November 1, 2009
Authored by: Jerry Blanchard
Regulators and financial institutions have been trying for some time now to come to an understanding of what type of how workout strategies affect the classification of loans and the corresponding impact on estimates of loan losses. On October 30 the federal banking regulators published guidance on prudent commercial real estate loan workouts that addresses these issues. The guidance addresses some of the most contentious areas of disagreement between banks and examiners. One of those areas is the impact of a decline in value of collateral in situations where the borrower or guarantors have the ability to service the loan. The new guidance tells examiners that renewed or restructured loans to borrowers who have the ability to repay their debts according to reasonable modified terms will not be subject to adverse classification solely because the value of the underlying collateral has declined to an amount that is less than the loan balance. This is a significant change from the manner in which examiners have been classifying acquisition and development loans in the past and time will tell exactly how the examiners will in fact deal with such loans in the future.
A problem loan workout can take many forms, including a renewal or extension of loan terms, extension of additional credit, or a restructuring with or without concessions. The key to any loan workout is that the renewal or restructuring should improve the lender’s prospects for repayment of principal and interest and be consistent with sound banking, supervisory, and accounting practices.
The primary focus of an examiner’s review of a commercial loan, including binding commitments, is an assessment of the borrower’s ability to repay the loan. The major factors that influence this analysis are the borrower’s willingness and capacity to repay the loan under reasonable terms and the cash flow potential of the underlying collateral or business. The support provided by guarantees will also be a consideration in determining the credit classification for a workout. The presence of a guarantee from a financially responsible guarantor may improve the prospects for repayment of the debt obligation and may be sufficient in and of itself to preclude classification or reduce the severity of classification.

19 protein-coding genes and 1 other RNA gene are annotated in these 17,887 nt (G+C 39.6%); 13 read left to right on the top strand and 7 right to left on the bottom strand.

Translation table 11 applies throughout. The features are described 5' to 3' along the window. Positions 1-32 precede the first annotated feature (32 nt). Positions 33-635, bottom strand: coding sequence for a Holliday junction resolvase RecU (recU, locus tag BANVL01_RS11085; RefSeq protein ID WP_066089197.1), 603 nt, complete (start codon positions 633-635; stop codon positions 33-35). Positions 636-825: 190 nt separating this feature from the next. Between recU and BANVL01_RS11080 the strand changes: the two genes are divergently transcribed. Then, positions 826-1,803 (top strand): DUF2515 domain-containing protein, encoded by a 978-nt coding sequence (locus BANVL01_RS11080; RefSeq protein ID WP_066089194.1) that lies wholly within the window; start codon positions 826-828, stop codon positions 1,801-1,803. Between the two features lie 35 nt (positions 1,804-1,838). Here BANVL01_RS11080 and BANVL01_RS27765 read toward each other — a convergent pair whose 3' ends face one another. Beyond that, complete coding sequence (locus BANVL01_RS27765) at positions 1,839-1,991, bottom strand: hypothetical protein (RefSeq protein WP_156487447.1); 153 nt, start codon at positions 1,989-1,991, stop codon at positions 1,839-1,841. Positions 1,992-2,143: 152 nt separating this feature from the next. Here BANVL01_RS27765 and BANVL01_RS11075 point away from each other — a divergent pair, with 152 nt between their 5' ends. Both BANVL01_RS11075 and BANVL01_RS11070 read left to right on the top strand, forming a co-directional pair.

Appraisals continue to be an area of considerable concern for lenders. The new guidance provides that assumptions, when recently made by qualified appraisers (and, as appropriate, by the financial institution) should be given a reasonable amount of deference by examiners. In addition, examiners are instructed to use the appropriate market value conclusion in their collateral assessments. For example, when the institution plans to provide the resources to complete a project, examiners can consider the project’s prospective market value and the committed loan amount in their analysis.
Another criticism of current regulatory actions is that all borrowers in a particular industry are presumed to be substandard. The new guidance provides that loans should not be adversely classified solely because the borrower is associated with a particular industry that is experiencing financial difficulties.
All in all the new guidance provides some welcome relief to lenders who believe that examiners have been arbitrary in their classification of loans. Of course, only experience under the new guidance will show whether there will be any significant changes in the regulators’ approach.